Sunday, September 28, 2008


It was lovely weather today and I had been promising my daughter for some time to go visit a well-known theme park in Coo, a village in the northern Ardennes, so today we packed and left for Belgium's east, in the footsteps of generations of Belgians. Because a day out for Belgians has for aeons been usually either to the coast or to the Ardennes. For those unfamiliar with Belgium's geography, despite the fact that it's a very small country (some 340 kloms across at its greatest length) there's several distinctive geographical regions. One can debate about how far one can go in subdividing the landscapes, but basically it's everything that lies between two "extremes", the 65 kilometer "long" Belgian coast with, true to say, fine beaches, and the Ardennes, which is an old massif nowhere higher than 700 meters. The coast is entirely in Flanders, the Ardennes are entirely in Wallonia, so to paraphrase Billy Joel, the Flemings hold the coastline and the Walloons the highlands, hehehe. We had a great day, especially the kiddos in that theme park, and when they are happy we are (more than) happy. So even when I couldn't do what I really like to do when in the Belgian Alps - hiking on my own with sturdy mountain shoes on, map at hand, rucksack well stocked - I had a field day, and a great view like the one below is just a bonus.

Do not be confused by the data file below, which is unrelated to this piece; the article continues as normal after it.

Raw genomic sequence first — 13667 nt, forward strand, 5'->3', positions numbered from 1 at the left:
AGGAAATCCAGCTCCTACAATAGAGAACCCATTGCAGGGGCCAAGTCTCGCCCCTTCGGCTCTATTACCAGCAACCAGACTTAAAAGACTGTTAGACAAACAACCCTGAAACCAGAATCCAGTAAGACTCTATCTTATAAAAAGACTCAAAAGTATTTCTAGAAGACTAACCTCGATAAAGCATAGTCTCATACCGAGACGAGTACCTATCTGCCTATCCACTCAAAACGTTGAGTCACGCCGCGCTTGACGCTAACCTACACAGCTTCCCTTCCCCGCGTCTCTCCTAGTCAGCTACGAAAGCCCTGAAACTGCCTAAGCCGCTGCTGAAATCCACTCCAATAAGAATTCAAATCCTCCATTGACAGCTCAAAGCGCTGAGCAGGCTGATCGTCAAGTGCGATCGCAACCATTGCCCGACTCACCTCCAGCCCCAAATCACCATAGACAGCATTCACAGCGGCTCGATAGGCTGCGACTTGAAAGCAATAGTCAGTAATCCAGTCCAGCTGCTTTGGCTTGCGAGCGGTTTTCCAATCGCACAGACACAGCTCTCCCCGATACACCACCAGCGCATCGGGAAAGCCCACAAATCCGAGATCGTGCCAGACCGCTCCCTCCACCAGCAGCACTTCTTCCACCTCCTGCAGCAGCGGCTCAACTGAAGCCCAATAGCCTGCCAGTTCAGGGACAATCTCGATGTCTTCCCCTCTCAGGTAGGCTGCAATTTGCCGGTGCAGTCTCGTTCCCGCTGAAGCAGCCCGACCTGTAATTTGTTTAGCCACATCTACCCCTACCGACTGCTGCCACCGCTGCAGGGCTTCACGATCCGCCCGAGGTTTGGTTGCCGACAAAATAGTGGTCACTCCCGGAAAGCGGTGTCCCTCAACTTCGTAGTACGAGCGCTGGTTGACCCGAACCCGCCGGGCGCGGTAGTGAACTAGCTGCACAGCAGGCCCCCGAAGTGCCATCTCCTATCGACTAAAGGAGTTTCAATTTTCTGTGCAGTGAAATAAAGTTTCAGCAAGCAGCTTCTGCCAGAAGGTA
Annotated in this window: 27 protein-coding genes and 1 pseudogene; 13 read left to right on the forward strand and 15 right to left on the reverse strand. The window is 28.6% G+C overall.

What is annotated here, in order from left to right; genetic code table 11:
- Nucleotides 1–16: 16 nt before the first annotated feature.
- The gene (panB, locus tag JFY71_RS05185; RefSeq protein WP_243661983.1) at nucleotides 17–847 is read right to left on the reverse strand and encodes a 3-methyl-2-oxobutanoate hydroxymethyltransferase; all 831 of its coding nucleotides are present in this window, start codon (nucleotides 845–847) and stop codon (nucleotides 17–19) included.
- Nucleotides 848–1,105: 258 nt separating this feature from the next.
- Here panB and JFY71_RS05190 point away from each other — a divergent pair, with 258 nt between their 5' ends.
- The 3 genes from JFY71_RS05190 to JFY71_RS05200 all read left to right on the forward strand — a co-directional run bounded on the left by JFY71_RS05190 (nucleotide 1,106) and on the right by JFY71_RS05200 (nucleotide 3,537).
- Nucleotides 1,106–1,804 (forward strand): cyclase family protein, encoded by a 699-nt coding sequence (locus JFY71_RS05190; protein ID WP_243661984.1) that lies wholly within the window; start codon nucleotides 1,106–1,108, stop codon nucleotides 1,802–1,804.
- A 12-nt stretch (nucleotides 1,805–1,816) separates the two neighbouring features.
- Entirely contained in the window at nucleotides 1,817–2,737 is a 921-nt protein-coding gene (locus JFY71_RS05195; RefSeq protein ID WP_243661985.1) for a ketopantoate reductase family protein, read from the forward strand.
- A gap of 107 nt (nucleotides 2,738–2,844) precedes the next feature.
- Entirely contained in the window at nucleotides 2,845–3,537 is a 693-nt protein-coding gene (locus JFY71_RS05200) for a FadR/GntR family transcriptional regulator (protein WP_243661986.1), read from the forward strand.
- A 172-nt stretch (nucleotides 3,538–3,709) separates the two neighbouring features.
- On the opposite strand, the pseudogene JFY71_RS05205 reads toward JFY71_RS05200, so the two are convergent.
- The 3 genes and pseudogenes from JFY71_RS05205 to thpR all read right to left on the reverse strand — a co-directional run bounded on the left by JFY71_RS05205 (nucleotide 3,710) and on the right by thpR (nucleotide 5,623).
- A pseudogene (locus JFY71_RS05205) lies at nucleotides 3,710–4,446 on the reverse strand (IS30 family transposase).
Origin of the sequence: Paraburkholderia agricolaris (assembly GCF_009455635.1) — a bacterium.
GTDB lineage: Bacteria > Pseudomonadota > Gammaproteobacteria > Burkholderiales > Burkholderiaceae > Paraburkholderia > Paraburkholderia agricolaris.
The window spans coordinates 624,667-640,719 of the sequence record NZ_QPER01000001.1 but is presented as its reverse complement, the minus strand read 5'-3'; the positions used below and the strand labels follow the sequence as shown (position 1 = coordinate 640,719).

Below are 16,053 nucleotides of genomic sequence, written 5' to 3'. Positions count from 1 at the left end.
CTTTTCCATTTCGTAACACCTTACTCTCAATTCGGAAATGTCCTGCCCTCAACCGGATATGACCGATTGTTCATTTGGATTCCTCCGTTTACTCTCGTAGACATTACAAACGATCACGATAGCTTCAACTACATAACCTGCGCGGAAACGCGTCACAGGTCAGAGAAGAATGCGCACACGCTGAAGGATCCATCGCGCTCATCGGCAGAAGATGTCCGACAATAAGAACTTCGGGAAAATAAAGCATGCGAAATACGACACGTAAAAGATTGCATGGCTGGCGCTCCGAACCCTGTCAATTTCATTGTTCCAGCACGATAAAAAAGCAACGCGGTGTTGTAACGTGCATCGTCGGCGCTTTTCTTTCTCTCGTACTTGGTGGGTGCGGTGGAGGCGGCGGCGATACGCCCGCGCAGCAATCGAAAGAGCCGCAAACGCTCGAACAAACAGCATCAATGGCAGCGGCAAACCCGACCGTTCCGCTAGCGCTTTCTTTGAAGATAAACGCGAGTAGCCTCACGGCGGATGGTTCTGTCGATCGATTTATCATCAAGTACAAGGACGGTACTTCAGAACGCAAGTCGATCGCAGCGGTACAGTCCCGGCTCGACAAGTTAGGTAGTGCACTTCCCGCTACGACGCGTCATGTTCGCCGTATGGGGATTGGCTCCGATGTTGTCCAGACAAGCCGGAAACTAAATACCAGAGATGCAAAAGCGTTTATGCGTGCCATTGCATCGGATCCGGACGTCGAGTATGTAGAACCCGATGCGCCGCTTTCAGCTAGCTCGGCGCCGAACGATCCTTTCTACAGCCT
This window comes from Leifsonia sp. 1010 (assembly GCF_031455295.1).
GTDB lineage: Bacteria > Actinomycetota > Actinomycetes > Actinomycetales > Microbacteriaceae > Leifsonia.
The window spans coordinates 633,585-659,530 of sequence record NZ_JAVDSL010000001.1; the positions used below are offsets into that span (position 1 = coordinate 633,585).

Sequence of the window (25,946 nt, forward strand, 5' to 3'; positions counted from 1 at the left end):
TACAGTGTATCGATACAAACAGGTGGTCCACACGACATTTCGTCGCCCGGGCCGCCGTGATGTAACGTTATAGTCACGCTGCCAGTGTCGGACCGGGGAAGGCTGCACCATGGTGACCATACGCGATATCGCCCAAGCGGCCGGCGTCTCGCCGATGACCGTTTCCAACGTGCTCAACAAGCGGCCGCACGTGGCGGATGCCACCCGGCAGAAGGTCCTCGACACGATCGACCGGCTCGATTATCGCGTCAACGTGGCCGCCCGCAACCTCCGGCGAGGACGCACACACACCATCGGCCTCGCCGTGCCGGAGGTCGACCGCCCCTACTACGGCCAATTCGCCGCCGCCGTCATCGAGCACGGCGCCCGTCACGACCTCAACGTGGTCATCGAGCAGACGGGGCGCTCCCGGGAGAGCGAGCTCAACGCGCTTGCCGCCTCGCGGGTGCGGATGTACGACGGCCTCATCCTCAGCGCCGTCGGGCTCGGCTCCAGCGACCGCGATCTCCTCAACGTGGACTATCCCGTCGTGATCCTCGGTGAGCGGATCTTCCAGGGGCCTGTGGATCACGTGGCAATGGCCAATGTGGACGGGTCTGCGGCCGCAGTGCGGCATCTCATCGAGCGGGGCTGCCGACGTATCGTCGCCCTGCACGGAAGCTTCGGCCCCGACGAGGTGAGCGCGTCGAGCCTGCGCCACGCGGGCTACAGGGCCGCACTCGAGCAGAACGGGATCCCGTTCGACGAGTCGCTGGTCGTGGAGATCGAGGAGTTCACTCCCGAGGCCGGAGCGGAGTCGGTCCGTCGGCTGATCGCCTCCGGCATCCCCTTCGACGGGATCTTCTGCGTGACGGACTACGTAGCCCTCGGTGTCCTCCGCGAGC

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Most readers will know by now I am a World War II buffoon, and while I swear I took the kids to this place only for their pleasure, I couldn't resist the temptation of taking, on the way home, a shortcut through La Gleize, which is a village some 5 kloms west of Coo. La Gleize is one of those places you wouldn't otherwise have heard of in a million years, were it not that 64 years ago - damn, how time flies - it was the scene of a tenacious fight between a German Kampfgruppe and elements of the US 30th Infantry Division and 82nd Airborne Division during the Ardennes Offensive, which in the US is known as the Battle of the Bulge. History has been a bit unkind to those US troops not fighting in Bastogne, because to many Americans the Battle in the Bulge is Bastogne. Few know that very heavy fighting took place in other sectors of the "bulge", and one of those sectors was the northern front, where the 6th Waffen SS Panzer Army (the 6th, led by Sepp Dietrich) attacked in the early morning hours of December 16, 1944. That Panzer Army's backbone was formed by four crack SS Panzer divisions, the 1st (Leibstandarte Adolf Hitler), the 2nd (Das Reich), the 9th (Hohenstaufen) and the 12th (Hitlerjugend). 2nd SS and 9th SS were deployed only later on, the initial moves were by 1st SS and 12th SS. Of the former, the main element was the so-called Kampfgruppe Peiper (Battle Group Peiper), and ad hoc formation comprising the bulk of 1st SS's armour. Its commander was Obersturmbannfuehrer (Lieutenant Colonel) Jochen Peiper, an able and battle hardened veteran from the Eastern Front. His name would gain a notorious reputation, for on the second day of the offensive, when Peiper had effectively broken through the American lines, elements of his battle group overwhelmed the lightly armed Battery B of the 285th Field Artillery Observation Battalion near Baugnez, a hamlet near the town of Malmédy, in German-speaking Belgium. Those who survived were driven together in a meadow. What happened next has been the subject of countless reconstructions and investigations, but at some point Germans started machinegunning the American POW's. About 90 men perished. Peiper himself was not directly involved, although at a post-war trial he was held accountable for orders he should have given stipulating that no prisoners were to be taken.